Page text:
Rank-N types
The GHC Users Guide has an Arbitrary Rank Polymorphism section.
About
Normal Haskell '98 types are considered Rank-1 types. A Haskell '98 type signature such as
a -> b -> a
implies that the type variables are universally quantified like so:
forall a b. a -> b -> a
forall
can be floated out of the right-hand side of ->
if it appears there, so:
forall a. a -> (forall b. b -> a)
is also a Rank-1 type because it is equivalent to the previous signature.
However, a forall
appearing within the left-hand side of (->)
cannot be moved up, and therefore forms another level or rank. The type is labeled "Rank-N" where N is the number of forall
s which are nested and cannot be merged with a previous one. For example:
(forall a. a -> a) -> (forall b. b -> b)
is a Rank-2 type because the latter forall
can be moved to the start but the former one cannot. Therefore, there are two levels of universal quantification.
Rank-N type reconstruction is undecidable in general, and some explicit type annotations are required in their presence.
Rank-2 or Rank-N types may be specifically enabled by the language extensions
{-# LANGUAGE Rank2Types #-}
or {-# LANGUAGE RankNTypes #-}
.
Church-encoded Lists
Church-encoded lists use RankNTypes too, as seen in a StackOverflow answer by sacundim:
-- | Laws:
--
-- > runList xs cons nil == xs
-- > runList (fromList xs) f z == foldr f z xs
-- > foldr f z (toList xs) == runList xs f z
newtype ChurchList a =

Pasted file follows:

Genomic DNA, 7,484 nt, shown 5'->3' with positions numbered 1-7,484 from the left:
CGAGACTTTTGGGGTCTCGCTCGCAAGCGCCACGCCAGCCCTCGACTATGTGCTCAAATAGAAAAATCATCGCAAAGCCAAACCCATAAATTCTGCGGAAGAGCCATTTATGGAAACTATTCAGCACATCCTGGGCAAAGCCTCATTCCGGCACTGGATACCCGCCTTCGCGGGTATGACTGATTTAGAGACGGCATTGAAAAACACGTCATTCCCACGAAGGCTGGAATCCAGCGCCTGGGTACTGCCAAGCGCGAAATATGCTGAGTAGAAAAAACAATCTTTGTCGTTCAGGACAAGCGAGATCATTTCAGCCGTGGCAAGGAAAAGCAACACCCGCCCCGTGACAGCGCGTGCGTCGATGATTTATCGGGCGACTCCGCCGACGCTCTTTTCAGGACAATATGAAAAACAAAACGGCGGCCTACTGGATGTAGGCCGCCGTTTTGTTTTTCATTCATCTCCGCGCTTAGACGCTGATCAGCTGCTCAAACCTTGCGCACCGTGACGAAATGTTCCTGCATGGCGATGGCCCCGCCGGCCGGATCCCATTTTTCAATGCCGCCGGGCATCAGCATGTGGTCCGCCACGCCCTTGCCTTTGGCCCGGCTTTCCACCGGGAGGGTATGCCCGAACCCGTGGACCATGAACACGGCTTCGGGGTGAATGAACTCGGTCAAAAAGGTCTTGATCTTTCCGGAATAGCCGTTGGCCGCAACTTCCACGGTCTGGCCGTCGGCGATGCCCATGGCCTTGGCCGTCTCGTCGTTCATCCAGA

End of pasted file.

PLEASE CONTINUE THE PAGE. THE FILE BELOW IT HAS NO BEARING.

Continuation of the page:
ChurchList { runList :: forall r. (a -> r -> r) -> r -> r }
-- | Make a 'ChurchList' out of a regular list.
fromList :: [a] -> ChurchList a
fromList xs = ChurchList $ \k z -> foldr k z xs
-- | Turn a 'ChurchList' into a regular list.
toList :: ChurchList a -> [a]
toList xs = runList xs (:) []
-- | The 'ChurchList' counterpart to '(:)'. Unlike 'DList', whose
-- implementation uses the regular list type, 'ChurchList' abstracts
-- over it as well.
cons :: a -> ChurchList a -> ChurchList a
cons x xs = ChurchList $ \k z -> k x (runList xs k z)
-- | Append two 'ChurchList's. This runs in O(1) time. Note that
-- there is no need to materialize the lists as @[a]@.
append :: ChurchList a -> ChurchList a -> ChurchList a
append xs ys = ChurchList $ \k z -> runList xs k (runList ys k z)
-- i.e.,
nil = {- fromList [] = ChurchList $ \k z -> foldr k z []
= -} ChurchList $ \k z -> z
singleton x = {- cons x nil = ChurchList $ \k z -> k x (runList nil k z)
= -} ChurchList $ \k z -> k x z
snoc xs x = {- append xs $ singleton x
= ChurchList $ \k z -> runList xs k (runList (singleton x) k z)
= -} ChurchList $ \k z -> runList xs k (k x z)
Relation to Existentials
In order to unpack an existential type, you need a polymorphic function that works on any type that could be stored in the existential. This leads to a natural relation between higher-rank types and existentials; and an encoding of existentials in terms of higher rank types in continuation-passing style.
In general, you can replace
data T a1 .. ai = forall t1 .. tj. constraints => Constructor e1 .. ek
(where e1..ek
are types in terms of a1..ai
and t1..tj
)
Constructor exp1 .. expk -- application of the constructor
case e of (Constructor pat1 .. patk) -> res
with
data T' a1 .. ai = Constructor' (forall b. (forall t1..tj. constraints => e1 -> e2 -> ... -> ek -> b) -> b)
Constructor' (\f -> f exp1 .. expk)
case e of (Constructor' f) -> let k pat1 .. patk = res in f k
See also
- Rank-N types on the Haskell' website.
- The GHC Users Guide has a section on Arbitrary Rank Polymorphism.